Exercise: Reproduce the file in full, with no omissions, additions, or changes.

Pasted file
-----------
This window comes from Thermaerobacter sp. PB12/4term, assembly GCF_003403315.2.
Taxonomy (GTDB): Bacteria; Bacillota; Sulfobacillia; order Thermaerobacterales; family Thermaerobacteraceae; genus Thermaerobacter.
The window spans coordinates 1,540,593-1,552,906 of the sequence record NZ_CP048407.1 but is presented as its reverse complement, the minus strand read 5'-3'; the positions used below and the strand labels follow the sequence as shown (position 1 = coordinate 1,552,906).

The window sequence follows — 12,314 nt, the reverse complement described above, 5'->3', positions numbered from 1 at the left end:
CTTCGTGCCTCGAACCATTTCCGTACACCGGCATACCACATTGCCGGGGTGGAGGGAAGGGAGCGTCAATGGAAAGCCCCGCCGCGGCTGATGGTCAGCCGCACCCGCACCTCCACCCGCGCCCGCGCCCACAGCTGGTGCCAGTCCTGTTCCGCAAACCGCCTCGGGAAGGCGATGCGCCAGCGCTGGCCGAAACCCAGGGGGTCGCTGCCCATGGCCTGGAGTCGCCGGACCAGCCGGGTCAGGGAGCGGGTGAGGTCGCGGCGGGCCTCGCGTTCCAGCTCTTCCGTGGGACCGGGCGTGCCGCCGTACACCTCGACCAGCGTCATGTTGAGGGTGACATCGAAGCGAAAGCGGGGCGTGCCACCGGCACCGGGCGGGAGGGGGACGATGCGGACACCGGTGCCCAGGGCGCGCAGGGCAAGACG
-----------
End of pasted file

This window comes from Thermaerobacter sp. PB12/4term, assembly GCF_003403315.2.
Taxonomy (GTDB): Bacteria; Bacillota; Sulfobacillia; order Thermaerobacterales; family Thermaerobacteraceae; genus Thermaerobacter.
The window spans coordinates 1,540,593-1,552,906 of the sequence record NZ_CP048407.1 but is presented as its reverse complement, the minus strand read 5'-3'; the positions used below and the strand labels follow the sequence as shown (position 1 = coordinate 1,552,906).

The window sequence follows — 12,314 nt, the reverse complement described above, 5'->3', positions numbered from 1 at the left end:
CTTCGTGCCTCGAACCATTTCCGTACACCGGCATACCACATTGCCGGGGTGGAGGGAAGGGAGCGTCAATGGAAAGCCCCGCCGCGGCTGATGGTCAGCCGCACCCGCACCTCCACCCGCGCCCGCGCCCACAGCTGGTGCCAGTCCTGTTCCGCAAACCGCCTCGGGAAGGCGATGCGCCAGCGCTGGCCGAAACCCAGGGGGTCGCTGCCCATGGCCTGGAGTCGCCGGACCAGCCGGGTCAGGGAGCGGGTGAGGTCGCGGCGGGCCTCGCGTTCCAGCTCTTCCGTGGGACCGGGCGTGCCGCCGTACACCTCGACCAGCGTCATGTTGAGGGTGACATCGAAGCGAAAGCGGGGCGTGCCACCGGCACCGGGCGGGAGGGGGACGATGCGGACACCGGTGCCCAGGGCGCGCAGGGCAAGACG